- Updated: Apr 25, 2015 11:08 IST
Illegal mining on the Palar river bed in full swing at Tamil Nadu’s Vellore district. (HT Photo)
In Tamil Nadu’s Kalathur village on the banks of river Palar, women lead the fight against the insatiable sand mafia that has ravaged this region over the years.
Natural resources worth between Rs 5 lakh crore to Rs 10 lakh crore have been plundered in the state in the last 25 years, estimates G Sundararajan, a volunteer with the long-standing Poovulagin Nanbargal environmental movement.
Members of the women’s self-help group headquartered at Kalathur in Kancheepuram district say they understand the importance of their resistance.
Palar is one among 35 rivers in Tamil Nadu along which the illegal sand lobby thrives.
Underground water is drying up around the village and it is an ecological disaster waiting to happen, sources say.
The women say mining was to start on the banks of Palar near the village and a local contractor won the rights. “But we did not allow it to start,” said N Lakshmi, 45, a local resident who led a protest.
But it is not just the mafia they are up against.
Police has slapped cases against the villagers on charges of rioting, possession of deadly weapons, preventing officials from discharging duty, criminal intimidation and harassment of women.
Cases have been registered against women and students for protesting against sand mining.
But the villagers say they are unafraid. “We have decided to nip the issue in the bud,” says Lakshmi. “Naming and shaming, ostracising a person and persuasion are the weapons at our command to get the villagers to talk one language against sand miners.’’
Lakshmi proudly narrates an incident when they collected all the bribe money given to the panchayat president, self-help group leaders as well as area councillor by the mining contractor and they donated the sum of Rs 2.18 lakh to the chief minister’s relief fund.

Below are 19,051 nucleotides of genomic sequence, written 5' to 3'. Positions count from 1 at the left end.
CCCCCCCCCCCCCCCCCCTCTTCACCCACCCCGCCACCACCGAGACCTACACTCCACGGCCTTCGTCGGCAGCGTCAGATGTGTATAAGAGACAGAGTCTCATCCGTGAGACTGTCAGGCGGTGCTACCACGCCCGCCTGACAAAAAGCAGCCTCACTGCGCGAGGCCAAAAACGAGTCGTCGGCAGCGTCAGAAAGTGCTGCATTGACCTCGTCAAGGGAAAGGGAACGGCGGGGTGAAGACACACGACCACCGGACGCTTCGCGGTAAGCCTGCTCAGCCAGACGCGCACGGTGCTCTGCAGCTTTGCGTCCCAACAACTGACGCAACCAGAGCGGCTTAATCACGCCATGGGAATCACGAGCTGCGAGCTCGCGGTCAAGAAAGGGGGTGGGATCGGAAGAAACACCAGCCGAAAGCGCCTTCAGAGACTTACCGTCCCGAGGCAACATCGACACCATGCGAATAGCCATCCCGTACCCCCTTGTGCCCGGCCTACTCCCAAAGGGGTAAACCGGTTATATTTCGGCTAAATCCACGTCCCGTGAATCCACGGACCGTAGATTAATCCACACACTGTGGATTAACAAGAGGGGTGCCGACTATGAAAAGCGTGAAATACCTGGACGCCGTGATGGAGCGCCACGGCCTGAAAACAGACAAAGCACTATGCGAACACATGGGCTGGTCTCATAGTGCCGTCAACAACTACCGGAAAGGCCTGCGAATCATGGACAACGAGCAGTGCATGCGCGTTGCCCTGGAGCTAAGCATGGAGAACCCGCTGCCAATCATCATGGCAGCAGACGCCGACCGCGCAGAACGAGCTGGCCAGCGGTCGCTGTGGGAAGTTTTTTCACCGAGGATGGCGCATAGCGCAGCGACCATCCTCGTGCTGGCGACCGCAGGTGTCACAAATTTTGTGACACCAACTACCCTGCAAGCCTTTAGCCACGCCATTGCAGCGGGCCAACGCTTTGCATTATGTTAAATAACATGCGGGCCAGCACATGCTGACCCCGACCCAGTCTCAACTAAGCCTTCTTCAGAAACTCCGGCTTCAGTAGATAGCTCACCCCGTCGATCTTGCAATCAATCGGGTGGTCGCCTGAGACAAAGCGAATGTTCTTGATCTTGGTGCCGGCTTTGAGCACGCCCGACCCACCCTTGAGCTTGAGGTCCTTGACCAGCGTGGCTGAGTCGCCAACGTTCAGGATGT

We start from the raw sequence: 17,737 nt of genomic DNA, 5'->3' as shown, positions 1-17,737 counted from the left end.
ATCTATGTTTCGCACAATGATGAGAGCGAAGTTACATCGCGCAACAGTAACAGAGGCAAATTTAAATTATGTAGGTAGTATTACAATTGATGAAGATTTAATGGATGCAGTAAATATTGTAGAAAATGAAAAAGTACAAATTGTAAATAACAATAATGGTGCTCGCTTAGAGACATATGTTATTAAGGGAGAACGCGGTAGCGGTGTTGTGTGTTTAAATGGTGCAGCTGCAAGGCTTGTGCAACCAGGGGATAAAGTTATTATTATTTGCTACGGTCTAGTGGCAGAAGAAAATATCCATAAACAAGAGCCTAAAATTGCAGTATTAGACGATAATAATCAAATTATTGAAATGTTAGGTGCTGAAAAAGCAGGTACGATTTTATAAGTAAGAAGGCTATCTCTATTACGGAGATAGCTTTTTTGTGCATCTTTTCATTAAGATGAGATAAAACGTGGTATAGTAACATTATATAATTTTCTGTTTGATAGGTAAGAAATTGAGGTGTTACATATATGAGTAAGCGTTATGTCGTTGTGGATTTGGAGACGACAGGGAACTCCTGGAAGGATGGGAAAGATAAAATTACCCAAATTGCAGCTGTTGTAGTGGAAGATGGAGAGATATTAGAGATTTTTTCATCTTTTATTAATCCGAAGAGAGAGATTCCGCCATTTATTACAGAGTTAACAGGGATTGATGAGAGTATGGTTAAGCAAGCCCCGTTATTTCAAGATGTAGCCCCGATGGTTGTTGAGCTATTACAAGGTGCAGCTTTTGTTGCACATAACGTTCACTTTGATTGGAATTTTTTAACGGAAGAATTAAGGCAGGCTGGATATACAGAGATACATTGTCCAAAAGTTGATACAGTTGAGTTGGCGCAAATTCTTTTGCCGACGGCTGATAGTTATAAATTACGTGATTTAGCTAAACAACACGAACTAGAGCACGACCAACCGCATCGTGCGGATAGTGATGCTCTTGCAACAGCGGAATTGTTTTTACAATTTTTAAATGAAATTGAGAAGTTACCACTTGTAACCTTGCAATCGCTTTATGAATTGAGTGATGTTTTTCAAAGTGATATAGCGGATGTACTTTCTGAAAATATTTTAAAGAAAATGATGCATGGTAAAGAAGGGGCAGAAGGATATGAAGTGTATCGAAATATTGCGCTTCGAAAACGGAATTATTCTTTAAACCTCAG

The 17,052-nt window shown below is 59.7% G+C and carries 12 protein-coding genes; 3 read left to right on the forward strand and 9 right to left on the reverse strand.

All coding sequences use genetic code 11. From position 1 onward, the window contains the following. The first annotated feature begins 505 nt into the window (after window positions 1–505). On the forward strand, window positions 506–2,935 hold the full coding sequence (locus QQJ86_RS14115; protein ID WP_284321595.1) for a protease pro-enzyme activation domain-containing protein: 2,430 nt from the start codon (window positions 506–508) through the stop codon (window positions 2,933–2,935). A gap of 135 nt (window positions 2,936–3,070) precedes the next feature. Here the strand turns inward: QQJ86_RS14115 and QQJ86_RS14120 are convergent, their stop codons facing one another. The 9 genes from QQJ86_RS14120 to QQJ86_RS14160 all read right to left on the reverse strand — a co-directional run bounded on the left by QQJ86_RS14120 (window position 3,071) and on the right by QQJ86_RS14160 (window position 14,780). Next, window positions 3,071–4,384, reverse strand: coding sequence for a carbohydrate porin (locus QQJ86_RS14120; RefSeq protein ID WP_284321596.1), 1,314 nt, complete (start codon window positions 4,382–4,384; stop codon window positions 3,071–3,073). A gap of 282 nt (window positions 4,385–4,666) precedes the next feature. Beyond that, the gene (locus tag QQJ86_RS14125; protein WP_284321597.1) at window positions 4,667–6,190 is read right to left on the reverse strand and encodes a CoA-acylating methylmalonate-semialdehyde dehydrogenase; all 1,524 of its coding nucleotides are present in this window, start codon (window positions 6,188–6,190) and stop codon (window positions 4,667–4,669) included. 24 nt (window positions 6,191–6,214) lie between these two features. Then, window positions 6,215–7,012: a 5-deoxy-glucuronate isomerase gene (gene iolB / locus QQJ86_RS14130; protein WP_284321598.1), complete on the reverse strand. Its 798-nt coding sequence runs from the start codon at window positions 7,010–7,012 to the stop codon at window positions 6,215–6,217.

Villagers hold a meeting at a temple in Kalathur village near Kancheepuram after they were prevented from meeting the collector in Vellore. (HT Photo)
Like elsewhere in the state, Lakshmi says, the sand miners pay off important village representatives to ensure they look the other way.
“The contractor gave Rs 50,000 each to four female members of self-help groups, Rs 20,000 to each of the seven ward members and Rs 1,000 to around 30 people in the village,” she says.
Those who took the bribes were ostracised and chastised for ignoring the larger interests of the local residents.
“We will have no water once they take away the sand,” says Lakshmi, adding that Kalathur supplies water to 30 of the neighbouring villages.
Sand mining is a relatively recent event in the area and if it is not stopped now it will go on, says an activist who helps the villagers in their legal fight with police and administration.
In Tamil Nadu, civil society representatives are resisting legal mining, too, putting up stiff resistance.
“Police and officials are with the contractors,” said a college student from Kalathur.
The sand mafia uses muscle and money power to silence people raising their voices, backed by members of the administration and the political class.
“Often, affiliates of the politically powerful engage in illegal sand mining. They can do what they want and get away, literally, with murder,” said Sundararajan.
Along a 750-km stretch from Palar in the north to Tamraparani in the south and a 650-km area from Coimbatore in the west to Nagapattinam in the east, all rivers have been plundered for sand that feeds a burgeoning construction industry.
A senior IAS official, U Sahayam, has been appointed by the Madras high court to investigate illegal sand quarrying and submit a report.
Environmental activists, however, allege the government is not serious about checking this menace. Most often there is collusion, says Sundararajan.
In a recent study of river sand mining in Palar and Cheyyar basins of Kancheepuram district, civil rights group PUCL (People’s Union for Civil Liberties) noted that the highly-organised illegal process was concentrated in the hands of a few.
The damage it has done to the environment is incalculable and it has irreversibly compromised food and water security of the region, experts say.
The plunder has also exposed the region to greater incidence of drought and could lead to an impending anthropogenic ecological disaster.
“It is daylight robbery of an invaluable natural and common resource; it is the attack on our collective future that is impossible to estimate in monetary terms,” the PUCL report noted.
“Similar illegal mining is rampant in all other river basins in the state,” said V Suresh, head of the organisation’s state